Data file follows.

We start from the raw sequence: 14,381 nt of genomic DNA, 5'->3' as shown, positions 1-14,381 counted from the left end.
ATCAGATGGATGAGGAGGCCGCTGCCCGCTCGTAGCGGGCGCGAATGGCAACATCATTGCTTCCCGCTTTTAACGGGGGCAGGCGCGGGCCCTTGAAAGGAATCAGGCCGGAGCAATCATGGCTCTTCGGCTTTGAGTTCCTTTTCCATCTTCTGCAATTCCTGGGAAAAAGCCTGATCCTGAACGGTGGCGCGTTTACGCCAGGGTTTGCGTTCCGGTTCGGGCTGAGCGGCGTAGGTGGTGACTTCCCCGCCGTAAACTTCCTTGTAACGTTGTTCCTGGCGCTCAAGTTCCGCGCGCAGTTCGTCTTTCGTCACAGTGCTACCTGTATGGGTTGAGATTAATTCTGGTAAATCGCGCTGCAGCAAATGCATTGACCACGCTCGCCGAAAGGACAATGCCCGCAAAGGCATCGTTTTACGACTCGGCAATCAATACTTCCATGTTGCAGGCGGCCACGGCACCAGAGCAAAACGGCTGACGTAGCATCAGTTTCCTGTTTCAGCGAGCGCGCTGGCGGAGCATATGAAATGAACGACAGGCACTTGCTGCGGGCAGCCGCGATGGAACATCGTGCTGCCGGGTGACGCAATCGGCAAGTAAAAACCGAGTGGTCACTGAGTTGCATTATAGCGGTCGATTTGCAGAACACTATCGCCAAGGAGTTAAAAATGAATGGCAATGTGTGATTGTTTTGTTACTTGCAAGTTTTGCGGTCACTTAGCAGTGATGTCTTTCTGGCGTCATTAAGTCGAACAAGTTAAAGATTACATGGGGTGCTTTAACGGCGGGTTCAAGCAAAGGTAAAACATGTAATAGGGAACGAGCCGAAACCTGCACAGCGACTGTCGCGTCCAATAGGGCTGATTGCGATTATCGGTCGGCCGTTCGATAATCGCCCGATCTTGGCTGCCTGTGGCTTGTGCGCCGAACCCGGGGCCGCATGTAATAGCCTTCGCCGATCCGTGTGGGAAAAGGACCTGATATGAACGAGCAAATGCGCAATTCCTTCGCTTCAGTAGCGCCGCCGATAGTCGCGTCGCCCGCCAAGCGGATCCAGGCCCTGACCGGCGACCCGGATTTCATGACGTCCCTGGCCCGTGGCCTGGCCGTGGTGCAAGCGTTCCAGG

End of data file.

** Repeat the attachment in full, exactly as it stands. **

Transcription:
We start from the raw sequence: 14,381 nt of genomic DNA, 5'->3' as shown, positions 1-14,381 counted from the left end.
ATCAGATGGATGAGGAGGCCGCTGCCCGCTCGTAGCGGGCGCGAATGGCAACATCATTGCTTCCCGCTTTTAACGGGGGCAGGCGCGGGCCCTTGAAAGGAATCAGGCCGGAGCAATCATGGCTCTTCGGCTTTGAGTTCCTTTTCCATCTTCTGCAATTCCTGGGAAAAAGCCTGATCCTGAACGGTGGCGCGTTTACGCCAGGGTTTGCGTTCCGGTTCGGGCTGAGCGGCGTAGGTGGTGACTTCCCCGCCGTAAACTTCCTTGTAACGTTGTTCCTGGCGCTCAAGTTCCGCGCGCAGTTCGTCTTTCGTCACAGTGCTACCTGTATGGGTTGAGATTAATTCTGGTAAATCGCGCTGCAGCAAATGCATTGACCACGCTCGCCGAAAGGACAATGCCCGCAAAGGCATCGTTTTACGACTCGGCAATCAATACTTCCATGTTGCAGGCGGCCACGGCACCAGAGCAAAACGGCTGACGTAGCATCAGTTTCCTGTTTCAGCGAGCGCGCTGGCGGAGCATATGAAATGAACGACAGGCACTTGCTGCGGGCAGCCGCGATGGAACATCGTGCTGCCGGGTGACGCAATCGGCAAGTAAAAACCGAGTGGTCACTGAGTTGCATTATAGCGGTCGATTTGCAGAACACTATCGCCAAGGAGTTAAAAATGAATGGCAATGTGTGATTGTTTTGTTACTTGCAAGTTTTGCGGTCACTTAGCAGTGATGTCTTTCTGGCGTCATTAAGTCGAACAAGTTAAAGATTACATGGGGTGCTTTAACGGCGGGTTCAAGCAAAGGTAAAACATGTAATAGGGAACGAGCCGAAACCTGCACAGCGACTGTCGCGTCCAATAGGGCTGATTGCGATTATCGGTCGGCCGTTCGATAATCGCCCGATCTTGGCTGCCTGTGGCTTGTGCGCCGAACCCGGGGCCGCATGTAATAGCCTTCGCCGATCCGTGTGGGAAAAGGACCTGATATGAACGAGCAAATGCGCAATTCCTTCGCTTCAGTAGCGCCGCCGATAGTCGCGTCGCCCGCCAAGCGGATCCAGGCCCTGACCGGCGACCCGGATTTCATGACGTCCCTGGCCCGTGGCCTGGCCGTGGTGCAAGCGTTCCAGG